Today: Sunday, August 18, 2019
 
 

What am I worth?    (10/2/2011 )

Every news item seems to tell us more of the unfolding, painful, story of the current economic crisis.

I don’t pretend to understand economics. But a crisis like this can be a time to re-examine ideas and theories we may have come to take for granted: times of uncertainty can become periods of fresh thinking and creativity.

What strikes me is the difference between how things might be and how they actually are. Consider the vast pay gap between those who are most valued (at the top of their businesses, or with wildly acclaimed gifts on the stage or football field) and the rest of us, or even the poorest in society. How can one person be valued at millions of pounds, while another is regarded as virtually valueless?

The way consumer society works can seem grossly unfair. But change can be as difficult as not changing, and some of the most recent grand political schemes for making society fairer haven’t been very encouraging.

Jesus had a great deal to say about money, and what he said still rings bells. Too much money, for instance, can lead to pride, complacency and false reliance (it doesn’t have to, but the temptation is very real). In the Bible, the man who built yet bigger barns is called ‘a fool’ because he was about to lose all his investments overnight—death would end his wealth (Luke [NT] 12, verses 13-21). Too little money, however, can lead to suffering, misery and early death.

Even those who have just enough money may be envious of those who have more. They may not use what they have wisely, and may never learn contentment. Money brings problems!

Jesus told a story about an employer who paid the same wages to those who’d worked a full shift and those who’d only come on duty for a short time (Matthew [NT] 20, verses 1-16). The point of the story seems to be that God looks at us not as economic units but as people who need resources to live. So everybody needs to receive enough to live on. A minimum wage, and adequate care for those genuinely without work or in need, is fundamental.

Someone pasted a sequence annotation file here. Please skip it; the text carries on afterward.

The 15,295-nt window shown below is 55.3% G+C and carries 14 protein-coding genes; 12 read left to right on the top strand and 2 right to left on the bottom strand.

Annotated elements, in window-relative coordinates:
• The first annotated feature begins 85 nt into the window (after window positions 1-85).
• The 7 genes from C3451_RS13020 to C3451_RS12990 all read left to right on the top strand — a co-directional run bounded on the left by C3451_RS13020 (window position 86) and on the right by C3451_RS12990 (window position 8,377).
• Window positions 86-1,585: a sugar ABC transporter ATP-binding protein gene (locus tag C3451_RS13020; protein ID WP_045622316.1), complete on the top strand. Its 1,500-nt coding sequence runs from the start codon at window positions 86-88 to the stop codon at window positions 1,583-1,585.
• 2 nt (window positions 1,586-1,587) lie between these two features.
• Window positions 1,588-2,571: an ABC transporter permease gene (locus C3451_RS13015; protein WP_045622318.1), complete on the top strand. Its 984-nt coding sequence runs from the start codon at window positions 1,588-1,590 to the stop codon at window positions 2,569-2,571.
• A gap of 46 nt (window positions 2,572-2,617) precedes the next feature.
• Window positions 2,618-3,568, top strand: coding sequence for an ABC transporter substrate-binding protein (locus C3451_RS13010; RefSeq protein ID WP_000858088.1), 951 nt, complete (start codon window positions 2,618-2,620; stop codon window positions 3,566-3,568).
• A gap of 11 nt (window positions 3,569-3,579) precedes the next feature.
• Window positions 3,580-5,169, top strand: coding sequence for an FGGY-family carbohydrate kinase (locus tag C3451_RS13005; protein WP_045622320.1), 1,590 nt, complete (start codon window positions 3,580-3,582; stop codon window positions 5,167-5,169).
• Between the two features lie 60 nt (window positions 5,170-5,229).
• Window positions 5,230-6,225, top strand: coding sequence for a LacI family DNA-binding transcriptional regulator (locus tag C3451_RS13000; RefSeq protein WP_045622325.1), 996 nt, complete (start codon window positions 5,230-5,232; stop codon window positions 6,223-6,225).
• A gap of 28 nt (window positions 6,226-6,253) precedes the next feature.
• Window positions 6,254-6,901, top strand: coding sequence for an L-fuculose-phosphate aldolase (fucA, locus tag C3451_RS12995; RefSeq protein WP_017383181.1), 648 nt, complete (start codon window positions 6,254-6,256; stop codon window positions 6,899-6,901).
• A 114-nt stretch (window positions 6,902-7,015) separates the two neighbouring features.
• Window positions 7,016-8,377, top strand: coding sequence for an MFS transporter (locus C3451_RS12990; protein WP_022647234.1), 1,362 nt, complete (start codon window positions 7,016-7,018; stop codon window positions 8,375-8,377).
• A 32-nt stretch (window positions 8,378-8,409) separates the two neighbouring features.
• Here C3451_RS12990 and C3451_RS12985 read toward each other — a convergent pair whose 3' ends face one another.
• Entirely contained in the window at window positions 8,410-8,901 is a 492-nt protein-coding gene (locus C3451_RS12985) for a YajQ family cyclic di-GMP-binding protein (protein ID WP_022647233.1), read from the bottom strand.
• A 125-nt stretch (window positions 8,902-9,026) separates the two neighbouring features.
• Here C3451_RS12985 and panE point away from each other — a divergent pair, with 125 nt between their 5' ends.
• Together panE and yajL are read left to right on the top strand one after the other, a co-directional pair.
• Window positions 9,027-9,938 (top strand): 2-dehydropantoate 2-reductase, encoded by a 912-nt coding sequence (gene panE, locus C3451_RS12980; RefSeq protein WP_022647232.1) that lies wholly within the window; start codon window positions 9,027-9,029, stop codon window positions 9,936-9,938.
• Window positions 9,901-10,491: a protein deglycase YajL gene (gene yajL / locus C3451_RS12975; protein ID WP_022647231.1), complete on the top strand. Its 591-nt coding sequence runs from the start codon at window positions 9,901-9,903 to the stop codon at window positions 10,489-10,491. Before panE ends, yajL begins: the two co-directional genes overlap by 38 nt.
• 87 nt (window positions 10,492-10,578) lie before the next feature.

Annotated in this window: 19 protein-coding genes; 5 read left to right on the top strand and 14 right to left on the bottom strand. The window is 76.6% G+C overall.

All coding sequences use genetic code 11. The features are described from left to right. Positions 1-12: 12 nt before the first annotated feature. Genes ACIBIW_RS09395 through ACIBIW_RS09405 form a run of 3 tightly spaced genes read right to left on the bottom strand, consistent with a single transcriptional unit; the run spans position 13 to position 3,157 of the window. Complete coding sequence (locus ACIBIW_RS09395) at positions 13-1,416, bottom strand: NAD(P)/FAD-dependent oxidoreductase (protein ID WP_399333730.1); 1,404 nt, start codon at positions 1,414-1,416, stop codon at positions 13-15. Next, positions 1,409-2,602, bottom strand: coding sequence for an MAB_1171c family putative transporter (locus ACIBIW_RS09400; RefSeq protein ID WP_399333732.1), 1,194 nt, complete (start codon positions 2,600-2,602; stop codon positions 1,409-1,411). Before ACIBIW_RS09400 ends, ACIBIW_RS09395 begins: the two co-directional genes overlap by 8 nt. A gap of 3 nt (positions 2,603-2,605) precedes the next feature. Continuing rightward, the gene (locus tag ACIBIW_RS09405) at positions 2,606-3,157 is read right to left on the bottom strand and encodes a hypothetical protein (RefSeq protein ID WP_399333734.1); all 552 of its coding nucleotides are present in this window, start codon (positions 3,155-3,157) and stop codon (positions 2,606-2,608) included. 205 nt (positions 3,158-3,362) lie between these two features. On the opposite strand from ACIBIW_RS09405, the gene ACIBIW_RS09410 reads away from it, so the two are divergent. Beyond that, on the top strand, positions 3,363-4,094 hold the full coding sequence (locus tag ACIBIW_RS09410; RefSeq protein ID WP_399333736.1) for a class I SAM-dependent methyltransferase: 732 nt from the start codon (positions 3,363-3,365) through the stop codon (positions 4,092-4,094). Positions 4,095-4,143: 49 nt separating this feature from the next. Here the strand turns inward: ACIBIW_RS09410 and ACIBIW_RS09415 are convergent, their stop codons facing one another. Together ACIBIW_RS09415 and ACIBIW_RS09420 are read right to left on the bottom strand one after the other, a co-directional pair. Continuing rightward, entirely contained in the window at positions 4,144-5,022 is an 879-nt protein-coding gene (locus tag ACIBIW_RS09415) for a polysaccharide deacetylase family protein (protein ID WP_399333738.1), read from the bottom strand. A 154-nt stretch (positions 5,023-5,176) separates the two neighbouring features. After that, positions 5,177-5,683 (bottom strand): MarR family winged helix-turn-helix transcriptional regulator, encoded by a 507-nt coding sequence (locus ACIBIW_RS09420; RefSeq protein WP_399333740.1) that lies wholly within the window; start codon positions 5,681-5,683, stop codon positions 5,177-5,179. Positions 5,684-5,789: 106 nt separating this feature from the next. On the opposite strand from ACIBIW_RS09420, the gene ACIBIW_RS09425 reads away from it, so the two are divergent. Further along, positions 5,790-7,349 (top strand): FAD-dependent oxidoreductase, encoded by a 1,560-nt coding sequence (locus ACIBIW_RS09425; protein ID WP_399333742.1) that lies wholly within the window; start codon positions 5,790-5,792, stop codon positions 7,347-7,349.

Jesus also made it clear that God isn’t very interested in our bank balance, or even how much we give away. Someone who is seriously poor, but gives a significant proportion of what little they have, may actually be far more generous than someone who can easily write a cheque (Mark [NT] 12, verses 41-44).

He went so far as to suggest that the more money we acquire, the harder we may find it to discover God’s reality (Mark [NT] 10, verses 23-25). The principle seems to be not that we should not work or earn well, but that we should be very ready to share what we have, and avoid the kind of greed that makes us want to hold on to every penny.

None of this answers our economic problems, but it might help us to re-evaluate what money is worth—and, more importantly, what people are worth.



Pray: Thank you, Lord, for money and what it can do. Help me to use what I have received wisely and generously, and to see it as a tool - not a god.

Think about: If you really had to live on an absolute minimum, how much would you really need?

Challenge: Could you use some of your money this week to make a difference in someone else’s life?

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